This year, a 30 percent federal cash rebate is scheduled to end while a 30 percent federal tax credit program will continue through the end of 2016.The solar industry is lobbying the government to continue the cash rebate program, but there's not much hope for an extension considering the current political climate in Washington. Along with the federal program, 29 states also offer incentives. Many of those state programs are also becoming victims of budget cuts, but some states are actually increasing the incentives. About two dozen states have approved a new program that allows people to obtain funding to install solar systems with no upfront investment and pay the loan back through their property taxes with a program known as “Property Assessment Clean Energy” bond financing.

In New Mexico, Public Service Company of New Mexico and other utilities reward homeowners in two ways. The utility pays 8 cents per kilowatt for 12 years as a renewable-energy credit because it helps the company meet the state renewable energy mandate. The company’s net metering also only charges customers for power if they use more than their PV panels. Currently, 187 homes and businesses served by PNM have installed a total of 11.9 MWs of PVs. The company also has 22 megawatts of utility-scale PV production.

In June 2011, California passed a law expanding state tax incentives for solar power projects to make sure creative ways of paying for them are protected from property tax rate reassessment, including systems sold in a “sale-leaseback” arrangement and PV systems “that are constructed as freestanding or parking lot canopies.”

“Voluntary” Clean Energy Standards

Meanwhile, some states – mostly due to political considerations – are actually backing down on their original renewable energy mandates. In these states, renewable energy “mandates” are being replaced by more modest, voluntary “goals,” called voluntary Clean Energy Portfolio Standard (CPS), with target deadlines stretching out past 10 to 15 years:

  • In Maine, a battle is emerging over a bill introduced in May 2011 that scales back the law requiring 10 percent of Maine's electricity by 2017 to come from renewable energy, to be replaced only a 4 percent requirement.
  • In Indiana, a voluntary Clean Energy Portfolio Standard was signed into law in May 2011 which sets a goal of 10 percent of the state’s electric generation to come from clean energy sources by 2025.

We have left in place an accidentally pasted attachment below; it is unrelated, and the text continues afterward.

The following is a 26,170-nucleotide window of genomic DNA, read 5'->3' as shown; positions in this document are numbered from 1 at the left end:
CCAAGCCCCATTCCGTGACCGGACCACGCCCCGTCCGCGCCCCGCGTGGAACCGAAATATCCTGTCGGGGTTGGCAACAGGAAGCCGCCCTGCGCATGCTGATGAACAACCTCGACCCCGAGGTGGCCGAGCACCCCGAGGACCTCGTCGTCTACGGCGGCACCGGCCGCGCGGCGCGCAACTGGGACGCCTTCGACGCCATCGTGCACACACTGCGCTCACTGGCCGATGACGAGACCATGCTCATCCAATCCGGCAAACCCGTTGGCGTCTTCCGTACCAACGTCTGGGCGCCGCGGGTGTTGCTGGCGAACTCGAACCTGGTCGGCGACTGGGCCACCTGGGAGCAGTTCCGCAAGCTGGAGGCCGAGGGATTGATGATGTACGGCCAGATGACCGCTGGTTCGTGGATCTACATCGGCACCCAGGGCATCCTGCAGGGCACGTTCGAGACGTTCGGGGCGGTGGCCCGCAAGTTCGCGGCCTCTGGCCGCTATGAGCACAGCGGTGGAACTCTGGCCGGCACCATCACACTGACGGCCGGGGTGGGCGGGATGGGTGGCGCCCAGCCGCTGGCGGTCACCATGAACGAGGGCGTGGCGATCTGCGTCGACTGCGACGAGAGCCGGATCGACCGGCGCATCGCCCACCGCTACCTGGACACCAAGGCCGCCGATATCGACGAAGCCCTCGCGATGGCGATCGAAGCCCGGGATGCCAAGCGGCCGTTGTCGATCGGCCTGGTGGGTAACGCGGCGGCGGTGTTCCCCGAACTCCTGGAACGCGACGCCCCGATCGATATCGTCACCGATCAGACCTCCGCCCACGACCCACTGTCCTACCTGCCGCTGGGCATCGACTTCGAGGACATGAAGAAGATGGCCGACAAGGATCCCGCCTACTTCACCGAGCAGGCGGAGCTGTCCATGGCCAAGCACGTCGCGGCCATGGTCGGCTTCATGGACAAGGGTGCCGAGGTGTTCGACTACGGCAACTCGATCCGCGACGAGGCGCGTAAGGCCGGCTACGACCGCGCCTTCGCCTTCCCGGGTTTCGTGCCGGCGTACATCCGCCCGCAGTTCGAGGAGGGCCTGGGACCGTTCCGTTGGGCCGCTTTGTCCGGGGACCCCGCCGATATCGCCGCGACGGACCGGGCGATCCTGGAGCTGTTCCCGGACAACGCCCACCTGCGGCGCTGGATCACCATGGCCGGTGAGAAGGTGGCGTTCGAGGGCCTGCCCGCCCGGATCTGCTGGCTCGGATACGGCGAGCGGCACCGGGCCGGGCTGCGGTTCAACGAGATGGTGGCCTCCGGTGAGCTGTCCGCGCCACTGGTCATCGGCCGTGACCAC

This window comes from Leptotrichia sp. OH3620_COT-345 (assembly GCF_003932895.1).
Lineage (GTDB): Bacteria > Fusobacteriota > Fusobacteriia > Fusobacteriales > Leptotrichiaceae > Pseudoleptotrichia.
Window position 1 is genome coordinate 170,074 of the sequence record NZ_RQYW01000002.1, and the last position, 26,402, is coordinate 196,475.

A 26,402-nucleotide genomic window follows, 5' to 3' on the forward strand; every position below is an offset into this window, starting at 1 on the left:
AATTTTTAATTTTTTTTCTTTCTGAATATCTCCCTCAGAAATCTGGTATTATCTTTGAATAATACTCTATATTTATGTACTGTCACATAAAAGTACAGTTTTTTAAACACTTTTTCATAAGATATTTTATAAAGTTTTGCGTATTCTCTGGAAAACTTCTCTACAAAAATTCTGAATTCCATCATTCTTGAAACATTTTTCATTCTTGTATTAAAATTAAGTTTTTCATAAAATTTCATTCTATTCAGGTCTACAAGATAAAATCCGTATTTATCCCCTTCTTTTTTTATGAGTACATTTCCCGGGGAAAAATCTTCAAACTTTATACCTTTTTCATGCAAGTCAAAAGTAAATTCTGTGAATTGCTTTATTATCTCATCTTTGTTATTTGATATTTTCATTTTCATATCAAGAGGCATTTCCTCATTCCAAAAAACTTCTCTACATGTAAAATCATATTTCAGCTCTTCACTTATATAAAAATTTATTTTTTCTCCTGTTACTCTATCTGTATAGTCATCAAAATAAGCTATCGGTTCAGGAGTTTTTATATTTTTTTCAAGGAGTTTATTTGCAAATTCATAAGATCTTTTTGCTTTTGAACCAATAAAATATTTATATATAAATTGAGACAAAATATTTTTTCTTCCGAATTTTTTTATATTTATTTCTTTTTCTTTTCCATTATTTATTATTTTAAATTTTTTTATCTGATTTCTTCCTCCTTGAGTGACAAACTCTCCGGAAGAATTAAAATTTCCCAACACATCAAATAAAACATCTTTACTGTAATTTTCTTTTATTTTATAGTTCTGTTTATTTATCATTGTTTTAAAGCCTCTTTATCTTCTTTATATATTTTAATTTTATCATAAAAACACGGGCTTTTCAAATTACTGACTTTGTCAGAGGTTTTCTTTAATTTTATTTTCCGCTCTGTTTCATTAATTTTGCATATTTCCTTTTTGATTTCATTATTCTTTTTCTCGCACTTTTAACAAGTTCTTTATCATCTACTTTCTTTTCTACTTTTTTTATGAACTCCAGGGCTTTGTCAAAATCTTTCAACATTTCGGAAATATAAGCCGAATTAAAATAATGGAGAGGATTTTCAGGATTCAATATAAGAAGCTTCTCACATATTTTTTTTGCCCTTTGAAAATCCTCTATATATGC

• In Missouri, the state is backing away from the requirements of a 2008 ballot initiative and their Renewable Energy Act to require utilities to make a good faith effort to get 15 percent by 2021 with no penalties if they fail to meet the deadline.
  • In August 2011, theNew JerseyGovernor proposed a 10-year energy master plan that calls for a 17 percent reduction in energy use by 2021and calls for 22.5 percent of the state's energy to come from renewable sources by 2021. That's down from the former 30 percent target. For more than a decade state residents have paid a utility surcharge of about $2 per month that provides about $240 million a year for green energy programs like rebates for buying energy efficient products. That money has consistently been diverted for other purposes.


While they last, these U.S. state mandates, tax incentives and rebates continue to spur new markets and funding opportunities for solar companies. Some supporters of solar power, including utilities like Xcel, believe state officials should raise the bar beyond the current mandates, which were considered a “minimum standard” when they were established. This would open the solar (and wind energy) market even wider.

But even when they do meet their mandated standards, some utilities are looking beyond to yet a newer electricity market: Exporting electric power to other states, particularly in the western states.

For example, Nevada has long regarded its growing renewable energy sector as a chance to become an energy exporter and is competing with California for the potential export market to other, growing western states. Nevada has a bit of a leg up over its neighbors because of the close working cooperation the state has with the federal Bureau of Land Management. In Nevada, like California and much of the western U.S. states, the land that has the most potential for utility-scale solar projects is federally owned and controlled by the Bureau of Land Management.

The key to Nevada’s – or any state’s domination of these potential western export power markets - are the large-scale PV and CSP power plants that have, thus far, relied on government loan guarantees to underwrite private investors. Those loan guarantees may also disappear very soon, leaving an open niche for outside investors and developers not dependant on such financing safety nets.